A user defined Index1, from a file in the AAIndex1 syntax. The input file is specified using the file={path} argument. file

3.4.2 Index2

None

If no index should be used.

Blosum50 {AA}

The BLOSUM 50 amino acid distance matrix.

Grantham, Miyata {AA}

Two biochemical distance matrices. Both accept an optional argument symmetrical={boolean} allowing to specify if the matrix should be symmetric or not. If not, the distance measure will be signed.

Diff

Allow to compute a distance matrix by taking the difference for, each pair of state, of an Index1 value. The Index1 to use is specified using the index1={Index1 description} argument. An additional argument allow to specify whether the resulting matrix should be symetric (symmetrical={boolean}): if so, the absolute difference will be used. Alternatively, the distance will be signed and d[i,j] = - d[j,i].

User

A user defined Index2, from a file in the AAIndex2 syntax. The input file is specified using the file={path} argument. The symmetrical={boolean} argument can be used to specify whether distances should be signed or not.


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3.5 Process specification

The substitution model specification over the tree is set up in different parts.

nonhomogeneous = {no|one_per_branch|general}

Set the type of model. The no option is used for homogeneous models. The one_per_branch option is used as a short cut for setting branch models (for instance Galtier and Gouy 97 for branch GC content, or PAML branch model), and the general option for the more general case, including PAML clade models. In either of the last two cases, the model is potentially non-stationary, that is, possibly not at the equilibrium and hence includes the root frequencies as additional parameters. If the substitution model is not the same across the tree, then the model is also non-homogeneous.

In combination with those models, one can also specify a distribution of site-specific rate.


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3.5.1 Setting up the substitution model

model = {model description}

A description of the substitution model to use, using the keyval syntax.

From version 0.4.0 of BppSuite, the model specification uses a completely new syntax, based on the keyval (key = value) scheme. The old option files will hence not be compatible with new version of the software. The new syntax however is hopefully more intuitive, and more generalizable, so that few changes are expected when new models will be built. The substitution model is a function, potentially including parameters. The following table lists the set of usable functions, and their parameters.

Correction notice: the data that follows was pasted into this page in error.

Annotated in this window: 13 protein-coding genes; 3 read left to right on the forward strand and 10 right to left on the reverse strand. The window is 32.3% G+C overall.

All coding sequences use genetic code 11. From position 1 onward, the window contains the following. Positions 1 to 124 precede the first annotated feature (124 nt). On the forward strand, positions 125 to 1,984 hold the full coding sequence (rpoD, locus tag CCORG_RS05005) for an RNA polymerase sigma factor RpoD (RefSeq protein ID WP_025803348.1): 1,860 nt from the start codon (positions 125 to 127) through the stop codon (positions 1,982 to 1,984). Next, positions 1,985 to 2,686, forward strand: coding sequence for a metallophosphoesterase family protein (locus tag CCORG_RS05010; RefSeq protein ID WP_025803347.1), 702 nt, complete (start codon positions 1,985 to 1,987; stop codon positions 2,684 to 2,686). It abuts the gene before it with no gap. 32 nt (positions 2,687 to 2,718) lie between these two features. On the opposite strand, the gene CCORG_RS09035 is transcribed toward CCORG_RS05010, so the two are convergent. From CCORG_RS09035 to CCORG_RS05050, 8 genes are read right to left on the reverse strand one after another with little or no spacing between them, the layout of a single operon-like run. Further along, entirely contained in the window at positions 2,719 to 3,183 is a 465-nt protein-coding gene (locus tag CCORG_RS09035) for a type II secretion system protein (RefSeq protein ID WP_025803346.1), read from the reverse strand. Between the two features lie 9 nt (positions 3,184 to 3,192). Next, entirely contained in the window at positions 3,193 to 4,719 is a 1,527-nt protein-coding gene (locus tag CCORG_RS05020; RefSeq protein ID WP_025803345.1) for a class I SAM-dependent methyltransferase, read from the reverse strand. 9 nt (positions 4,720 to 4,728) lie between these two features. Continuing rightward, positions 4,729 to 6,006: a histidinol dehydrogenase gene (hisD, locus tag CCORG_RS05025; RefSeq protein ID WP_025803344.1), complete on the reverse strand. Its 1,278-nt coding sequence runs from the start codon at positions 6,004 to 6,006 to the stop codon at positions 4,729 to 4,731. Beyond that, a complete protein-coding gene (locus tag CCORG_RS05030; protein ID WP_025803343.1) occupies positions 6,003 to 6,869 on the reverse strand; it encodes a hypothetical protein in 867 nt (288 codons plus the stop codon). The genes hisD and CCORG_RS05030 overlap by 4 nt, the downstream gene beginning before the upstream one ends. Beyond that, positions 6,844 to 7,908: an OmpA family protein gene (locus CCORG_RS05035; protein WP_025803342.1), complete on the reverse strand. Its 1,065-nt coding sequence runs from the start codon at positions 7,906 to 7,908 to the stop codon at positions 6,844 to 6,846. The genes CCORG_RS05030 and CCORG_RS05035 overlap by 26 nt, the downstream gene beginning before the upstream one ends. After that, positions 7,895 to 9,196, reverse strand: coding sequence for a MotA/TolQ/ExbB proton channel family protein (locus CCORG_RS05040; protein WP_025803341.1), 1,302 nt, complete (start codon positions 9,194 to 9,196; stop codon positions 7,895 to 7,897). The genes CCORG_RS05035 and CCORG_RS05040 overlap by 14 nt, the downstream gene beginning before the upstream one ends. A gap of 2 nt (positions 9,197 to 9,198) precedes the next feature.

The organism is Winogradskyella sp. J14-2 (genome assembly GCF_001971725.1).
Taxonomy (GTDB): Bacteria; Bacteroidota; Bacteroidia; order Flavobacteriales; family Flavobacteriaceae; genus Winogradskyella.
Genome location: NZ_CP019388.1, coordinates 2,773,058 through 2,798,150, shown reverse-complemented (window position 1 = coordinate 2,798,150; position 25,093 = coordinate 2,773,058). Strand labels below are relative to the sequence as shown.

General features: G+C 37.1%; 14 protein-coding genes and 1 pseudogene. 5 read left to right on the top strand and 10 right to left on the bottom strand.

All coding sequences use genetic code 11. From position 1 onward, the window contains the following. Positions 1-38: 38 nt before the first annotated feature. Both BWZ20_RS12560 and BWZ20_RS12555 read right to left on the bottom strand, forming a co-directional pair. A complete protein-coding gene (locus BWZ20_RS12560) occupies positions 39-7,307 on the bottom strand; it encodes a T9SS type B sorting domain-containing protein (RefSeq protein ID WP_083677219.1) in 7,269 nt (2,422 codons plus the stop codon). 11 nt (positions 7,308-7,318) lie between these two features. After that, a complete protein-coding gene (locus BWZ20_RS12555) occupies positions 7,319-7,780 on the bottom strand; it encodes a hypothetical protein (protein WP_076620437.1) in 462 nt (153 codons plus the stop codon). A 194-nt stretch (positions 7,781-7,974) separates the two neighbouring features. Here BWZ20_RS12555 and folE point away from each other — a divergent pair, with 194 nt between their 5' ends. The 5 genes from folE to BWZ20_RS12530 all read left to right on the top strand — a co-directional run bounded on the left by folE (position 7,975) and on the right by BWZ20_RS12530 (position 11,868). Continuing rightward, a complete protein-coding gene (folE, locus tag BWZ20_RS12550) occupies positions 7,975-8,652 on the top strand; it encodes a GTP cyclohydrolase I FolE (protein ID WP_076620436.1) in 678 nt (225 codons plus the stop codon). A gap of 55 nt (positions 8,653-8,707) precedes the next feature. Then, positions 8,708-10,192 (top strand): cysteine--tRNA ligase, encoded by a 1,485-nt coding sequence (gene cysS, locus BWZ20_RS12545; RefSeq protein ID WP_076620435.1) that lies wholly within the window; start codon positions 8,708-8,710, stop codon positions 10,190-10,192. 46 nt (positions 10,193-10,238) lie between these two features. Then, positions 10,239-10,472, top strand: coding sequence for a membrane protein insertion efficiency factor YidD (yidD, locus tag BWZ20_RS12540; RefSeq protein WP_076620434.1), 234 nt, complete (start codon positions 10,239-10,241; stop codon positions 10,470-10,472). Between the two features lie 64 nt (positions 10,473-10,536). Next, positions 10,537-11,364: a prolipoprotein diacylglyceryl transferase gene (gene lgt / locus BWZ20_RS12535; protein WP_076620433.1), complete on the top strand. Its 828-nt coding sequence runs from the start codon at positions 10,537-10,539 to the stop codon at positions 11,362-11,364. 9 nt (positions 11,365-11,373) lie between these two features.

Many models have a set of optional parameters denoted here as "equilibrium frequencies" that are used to initialize the parameters of the model related with the equilibrium frequencies. These options are:

initFreqs=values({real]0,1[},...,{real]0,1[})

The equilibrium frequency is set equal (as much as possible) to the given frequencies. Those frequencies are given in the same order as the alphabet, and they must sum 1.

initFreqs=observed

The equilibrium frequency is set equal (as much as possible) to the observed frequencies.

initFreqs.observedPseudoCount={integer}

a peusocount integer added to all counts of letters (or words), when the frequencies are computed from observed data.


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3.5.1.1 Nucleotide models

JC69

The Jukes and Cantor model. This model has no additional parameter. See the Bio++ description.

K80([kappa={real>0}])

The Kimura 2 parameters model. kappa is the transition over transversion ratio. Default: kappa=1. See the Bio++ description.

F84([kappa={real>0}, theta={real]0,1[}, theta1={real]0,1[},theta2={real]0,1[}, "equilibrium frequencies"] )

Felsenstein’s 1984 substitution model, with transition/transversion ratio and 4 distinct equilibrium frequencies, set using three independent parameters: theta is the GC content, theta1 is the proportion of G / (G + C) and theta2 is the proportion of A / (A + T or U). See the Bio++ description.